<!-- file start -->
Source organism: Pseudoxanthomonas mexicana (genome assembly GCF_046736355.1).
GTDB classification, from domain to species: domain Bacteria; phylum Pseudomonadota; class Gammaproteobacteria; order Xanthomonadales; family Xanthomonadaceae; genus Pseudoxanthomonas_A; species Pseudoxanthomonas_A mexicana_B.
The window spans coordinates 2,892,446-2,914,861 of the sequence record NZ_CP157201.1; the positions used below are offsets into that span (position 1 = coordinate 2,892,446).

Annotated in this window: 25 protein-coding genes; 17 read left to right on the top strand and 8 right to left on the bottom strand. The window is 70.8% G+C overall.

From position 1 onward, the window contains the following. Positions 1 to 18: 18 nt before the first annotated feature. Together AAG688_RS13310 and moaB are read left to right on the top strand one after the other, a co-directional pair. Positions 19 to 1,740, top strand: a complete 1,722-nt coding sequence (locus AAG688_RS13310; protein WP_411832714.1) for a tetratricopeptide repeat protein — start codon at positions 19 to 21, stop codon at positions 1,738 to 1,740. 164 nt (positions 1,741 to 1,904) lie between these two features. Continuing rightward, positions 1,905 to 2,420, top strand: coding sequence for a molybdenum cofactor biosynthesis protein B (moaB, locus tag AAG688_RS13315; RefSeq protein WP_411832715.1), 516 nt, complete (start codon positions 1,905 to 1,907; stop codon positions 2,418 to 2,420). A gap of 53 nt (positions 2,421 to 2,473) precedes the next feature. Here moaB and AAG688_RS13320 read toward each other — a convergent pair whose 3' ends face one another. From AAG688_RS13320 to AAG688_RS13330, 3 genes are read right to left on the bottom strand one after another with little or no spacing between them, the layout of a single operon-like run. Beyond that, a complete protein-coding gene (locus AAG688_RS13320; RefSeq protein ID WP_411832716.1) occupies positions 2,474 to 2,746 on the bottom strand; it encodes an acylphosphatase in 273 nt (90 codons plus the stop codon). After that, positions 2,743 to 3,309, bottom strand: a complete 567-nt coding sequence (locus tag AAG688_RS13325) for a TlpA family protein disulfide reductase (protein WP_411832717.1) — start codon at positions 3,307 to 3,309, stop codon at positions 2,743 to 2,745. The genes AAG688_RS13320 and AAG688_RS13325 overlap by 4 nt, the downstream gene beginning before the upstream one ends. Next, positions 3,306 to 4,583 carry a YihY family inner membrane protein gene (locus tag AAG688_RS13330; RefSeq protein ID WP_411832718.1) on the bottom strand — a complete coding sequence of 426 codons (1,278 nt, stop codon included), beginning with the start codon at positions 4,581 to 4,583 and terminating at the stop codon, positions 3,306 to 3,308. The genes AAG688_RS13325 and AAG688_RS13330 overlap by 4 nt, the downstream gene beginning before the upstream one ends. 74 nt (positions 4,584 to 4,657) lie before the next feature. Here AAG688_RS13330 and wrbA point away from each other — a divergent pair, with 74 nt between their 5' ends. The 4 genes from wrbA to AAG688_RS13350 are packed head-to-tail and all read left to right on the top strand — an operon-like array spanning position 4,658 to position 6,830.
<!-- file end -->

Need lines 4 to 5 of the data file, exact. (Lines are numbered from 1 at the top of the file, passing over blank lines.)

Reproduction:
Annotated in this window: 25 protein-coding genes; 17 read left to right on the top strand and 8 right to left on the bottom strand. The window is 70.8% G+C overall.

From position 1 onward, the window contains the following. Positions 1 to 18: 18 nt before the first annotated feature. Together AAG688_RS13310 and moaB are read left to right on the top strand one after the other, a co-directional pair. Positions 19 to 1,740, top strand: a complete 1,722-nt coding sequence (locus AAG688_RS13310; protein WP_411832714.1) for a tetratricopeptide repeat protein — start codon at positions 19 to 21, stop codon at positions 1,738 to 1,740. 164 nt (positions 1,741 to 1,904) lie between these two features. Continuing rightward, positions 1,905 to 2,420, top strand: coding sequence for a molybdenum cofactor biosynthesis protein B (moaB, locus tag AAG688_RS13315; RefSeq protein WP_411832715.1), 516 nt, complete (start codon positions 1,905 to 1,907; stop codon positions 2,418 to 2,420). A gap of 53 nt (positions 2,421 to 2,473) precedes the next feature. Here moaB and AAG688_RS13320 read toward each other — a convergent pair whose 3' ends face one another. From AAG688_RS13320 to AAG688_RS13330, 3 genes are read right to left on the bottom strand one after another with little or no spacing between them, the layout of a single operon-like run. Beyond that, a complete protein-coding gene (locus AAG688_RS13320; RefSeq protein ID WP_411832716.1) occupies positions 2,474 to 2,746 on the bottom strand; it encodes an acylphosphatase in 273 nt (90 codons plus the stop codon). After that, positions 2,743 to 3,309, bottom strand: a complete 567-nt coding sequence (locus tag AAG688_RS13325) for a TlpA family protein disulfide reductase (protein WP_411832717.1) — start codon at positions 3,307 to 3,309, stop codon at positions 2,743 to 2,745. The genes AAG688_RS13320 and AAG688_RS13325 overlap by 4 nt, the downstream gene beginning before the upstream one ends. Next, positions 3,306 to 4,583 carry a YihY family inner membrane protein gene (locus tag AAG688_RS13330; RefSeq protein ID WP_411832718.1) on the bottom strand — a complete coding sequence of 426 codons (1,278 nt, stop codon included), beginning with the start codon at positions 4,581 to 4,583 and terminating at the stop codon, positions 3,306 to 3,308. The genes AAG688_RS13325 and AAG688_RS13330 overlap by 4 nt, the downstream gene beginning before the upstream one ends. 74 nt (positions 4,584 to 4,657) lie before the next feature. Here AAG688_RS13330 and wrbA point away from each other — a divergent pair, with 74 nt between their 5' ends. The 4 genes from wrbA to AAG688_RS13350 are packed head-to-tail and all read left to right on the top strand — an operon-like array spanning position 4,658 to position 6,830.